Measurements of T at a high frequency (similarly to those at a low frequency) are contaminated by solar radiation, even under shields (Lin et al., 2001) and when aspirated (Campbell Scientific Inc., 2010; R.M. Young Company, 2004; Apogee Instruments Inc., 2013; Blonquist and Bugbee, 2018). Although a naturally ventilated or fan-aspirated radiation shield could ensure the accuracy of a conventional (i.e., slow-response) thermometer often within ±0.2 K at 0 ∘C (Harrison and Burt, 2021) to satisfy the standard for conventional T measurement as required by the World Meteorological Organization (WMO, 2018), the aspiration shield method cannot acquire T at a high frequency due to the disturbance of an aspiration fan and the blockage of a shield to natural turbulent flows. Additionally, fine wires have limited applicability for long-term measurements in rugged field conditions typically encountered in ecosystem monitoring.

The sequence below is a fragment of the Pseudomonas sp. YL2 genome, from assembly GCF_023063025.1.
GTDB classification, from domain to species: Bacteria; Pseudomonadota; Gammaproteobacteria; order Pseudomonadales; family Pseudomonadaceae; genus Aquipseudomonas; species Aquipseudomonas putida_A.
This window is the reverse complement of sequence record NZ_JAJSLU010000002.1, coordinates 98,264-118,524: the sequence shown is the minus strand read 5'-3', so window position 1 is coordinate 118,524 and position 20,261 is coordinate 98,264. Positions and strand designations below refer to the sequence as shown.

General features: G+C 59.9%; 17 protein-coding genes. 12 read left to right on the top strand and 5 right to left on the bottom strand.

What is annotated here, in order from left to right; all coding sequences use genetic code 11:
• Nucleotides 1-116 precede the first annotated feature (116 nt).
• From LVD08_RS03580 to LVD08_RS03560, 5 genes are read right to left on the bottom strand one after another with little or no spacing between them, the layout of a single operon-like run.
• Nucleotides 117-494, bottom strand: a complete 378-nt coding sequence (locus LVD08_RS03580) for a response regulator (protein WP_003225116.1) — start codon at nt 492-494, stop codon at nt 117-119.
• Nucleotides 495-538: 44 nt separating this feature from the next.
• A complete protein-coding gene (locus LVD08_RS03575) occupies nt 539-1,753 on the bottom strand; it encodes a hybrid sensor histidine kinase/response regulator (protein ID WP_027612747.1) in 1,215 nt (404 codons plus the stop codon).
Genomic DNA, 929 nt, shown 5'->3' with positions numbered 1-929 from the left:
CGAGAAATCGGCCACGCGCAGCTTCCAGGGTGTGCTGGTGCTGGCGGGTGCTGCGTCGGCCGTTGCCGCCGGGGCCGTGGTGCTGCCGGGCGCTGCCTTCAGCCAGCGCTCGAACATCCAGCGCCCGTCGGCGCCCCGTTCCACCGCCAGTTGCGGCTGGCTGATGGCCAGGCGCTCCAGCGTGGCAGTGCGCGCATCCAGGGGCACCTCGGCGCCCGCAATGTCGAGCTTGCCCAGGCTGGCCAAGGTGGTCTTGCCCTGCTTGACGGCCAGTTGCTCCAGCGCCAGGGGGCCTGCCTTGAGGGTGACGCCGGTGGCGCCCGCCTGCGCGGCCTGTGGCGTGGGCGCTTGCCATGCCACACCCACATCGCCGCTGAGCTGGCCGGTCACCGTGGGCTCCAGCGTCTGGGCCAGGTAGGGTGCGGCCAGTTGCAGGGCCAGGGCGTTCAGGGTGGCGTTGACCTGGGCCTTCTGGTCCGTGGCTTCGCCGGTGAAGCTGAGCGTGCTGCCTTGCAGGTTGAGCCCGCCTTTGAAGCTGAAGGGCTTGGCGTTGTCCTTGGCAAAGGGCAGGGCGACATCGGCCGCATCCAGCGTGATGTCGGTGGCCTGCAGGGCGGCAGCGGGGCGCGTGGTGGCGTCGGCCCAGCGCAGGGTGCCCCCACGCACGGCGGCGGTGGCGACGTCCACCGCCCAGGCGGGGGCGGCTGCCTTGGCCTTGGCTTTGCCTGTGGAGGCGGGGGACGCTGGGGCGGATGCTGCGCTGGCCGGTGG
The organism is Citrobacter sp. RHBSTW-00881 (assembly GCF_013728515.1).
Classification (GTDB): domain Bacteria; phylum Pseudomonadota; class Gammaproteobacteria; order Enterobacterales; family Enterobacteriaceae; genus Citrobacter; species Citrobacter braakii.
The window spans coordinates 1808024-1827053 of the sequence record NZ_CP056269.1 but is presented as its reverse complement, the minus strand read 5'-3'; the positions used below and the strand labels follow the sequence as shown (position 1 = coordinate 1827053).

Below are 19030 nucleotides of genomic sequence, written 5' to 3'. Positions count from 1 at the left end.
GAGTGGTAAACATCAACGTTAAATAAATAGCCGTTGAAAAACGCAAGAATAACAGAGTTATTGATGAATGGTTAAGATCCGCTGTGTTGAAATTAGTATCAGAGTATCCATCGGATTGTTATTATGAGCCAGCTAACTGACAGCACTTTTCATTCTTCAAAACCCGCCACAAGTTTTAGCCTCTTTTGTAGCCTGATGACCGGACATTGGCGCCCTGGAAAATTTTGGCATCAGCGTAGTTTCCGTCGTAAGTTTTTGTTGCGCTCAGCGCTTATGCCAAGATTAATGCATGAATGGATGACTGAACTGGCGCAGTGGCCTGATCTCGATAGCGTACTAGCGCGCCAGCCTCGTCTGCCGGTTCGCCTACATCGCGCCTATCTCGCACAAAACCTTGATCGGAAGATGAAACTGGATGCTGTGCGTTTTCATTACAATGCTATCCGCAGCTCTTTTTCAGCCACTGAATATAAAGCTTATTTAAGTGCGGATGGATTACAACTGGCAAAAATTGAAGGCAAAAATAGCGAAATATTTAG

To avoid the issues above in use of either slow- or fast-response T sensors under field conditions, deriving T from Ts and χw (Schotanus et al., 1983; Kaimal and Gaynor, 1991) is an advantageous alternative to the applications of T in CPEC measurements and is a significant technology for instrumentation to pursue. In a CPEC system, Ts is measured at a high frequency (e.g., 10 Hz) using a fast-response sonic anemometer to detect the speed of sound in the open space (Munger et al., 2012), provided there is no evidence of contamination by solar radiation. It is a high-frequency signal. χw is measured at the same frequency as for Ts using an infrared analyzer equivalent to the sonic anemometer with a high-frequency response time (Ma et al., 2017). χw reported from a CPEC system is converted from water vapor molar density measured inside the closed-space cuvette, whose internal pressure and internal temperature are more stable than P and T in the open space and can be more accurately measured. Because of this, solar warming and radiation cooling of the cuvette is irrelevant, as long as water molar density, pressure, and temperature inside the closed-space cuvette are more accurately measured. Therefore, it could be reasonably expected that T calculated from Ts and χw in a CPEC system should be a high-frequency signal insensitive to solar radiation.